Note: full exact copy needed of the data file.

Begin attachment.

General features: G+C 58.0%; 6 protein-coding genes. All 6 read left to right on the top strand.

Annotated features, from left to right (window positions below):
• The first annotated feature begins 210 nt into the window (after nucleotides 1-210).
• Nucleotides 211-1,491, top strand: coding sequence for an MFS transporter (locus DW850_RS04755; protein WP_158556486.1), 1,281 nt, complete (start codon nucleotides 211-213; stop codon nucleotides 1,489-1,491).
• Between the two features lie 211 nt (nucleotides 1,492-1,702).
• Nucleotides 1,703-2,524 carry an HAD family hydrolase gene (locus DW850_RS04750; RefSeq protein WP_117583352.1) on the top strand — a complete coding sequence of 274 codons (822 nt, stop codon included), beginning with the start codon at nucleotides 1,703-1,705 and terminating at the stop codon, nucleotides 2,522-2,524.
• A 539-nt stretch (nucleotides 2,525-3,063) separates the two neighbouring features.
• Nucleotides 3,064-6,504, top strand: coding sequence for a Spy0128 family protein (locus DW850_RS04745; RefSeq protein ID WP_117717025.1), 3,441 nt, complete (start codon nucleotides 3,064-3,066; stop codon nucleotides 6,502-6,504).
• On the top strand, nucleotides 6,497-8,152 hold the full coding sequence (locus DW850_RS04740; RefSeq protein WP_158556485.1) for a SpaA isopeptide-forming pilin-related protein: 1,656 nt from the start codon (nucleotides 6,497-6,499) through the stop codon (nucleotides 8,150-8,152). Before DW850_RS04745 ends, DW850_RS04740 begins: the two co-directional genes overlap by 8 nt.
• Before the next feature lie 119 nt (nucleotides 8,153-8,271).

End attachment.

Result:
General features: G+C 58.0%; 6 protein-coding genes. All 6 read left to right on the top strand.

Annotated features, from left to right (window positions below):
• The first annotated feature begins 210 nt into the window (after nucleotides 1-210).
• Nucleotides 211-1,491, top strand: coding sequence for an MFS transporter (locus DW850_RS04755; protein WP_158556486.1), 1,281 nt, complete (start codon nucleotides 211-213; stop codon nucleotides 1,489-1,491).
• Between the two features lie 211 nt (nucleotides 1,492-1,702).
• Nucleotides 1,703-2,524 carry an HAD family hydrolase gene (locus DW850_RS04750; RefSeq protein WP_117583352.1) on the top strand — a complete coding sequence of 274 codons (822 nt, stop codon included), beginning with the start codon at nucleotides 1,703-1,705 and terminating at the stop codon, nucleotides 2,522-2,524.
• A 539-nt stretch (nucleotides 2,525-3,063) separates the two neighbouring features.
• Nucleotides 3,064-6,504, top strand: coding sequence for a Spy0128 family protein (locus DW850_RS04745; RefSeq protein ID WP_117717025.1), 3,441 nt, complete (start codon nucleotides 3,064-3,066; stop codon nucleotides 6,502-6,504).
• On the top strand, nucleotides 6,497-8,152 hold the full coding sequence (locus DW850_RS04740; RefSeq protein WP_158556485.1) for a SpaA isopeptide-forming pilin-related protein: 1,656 nt from the start codon (nucleotides 6,497-6,499) through the stop codon (nucleotides 8,150-8,152). Before DW850_RS04745 ends, DW850_RS04740 begins: the two co-directional genes overlap by 8 nt.
• Before the next feature lie 119 nt (nucleotides 8,153-8,271).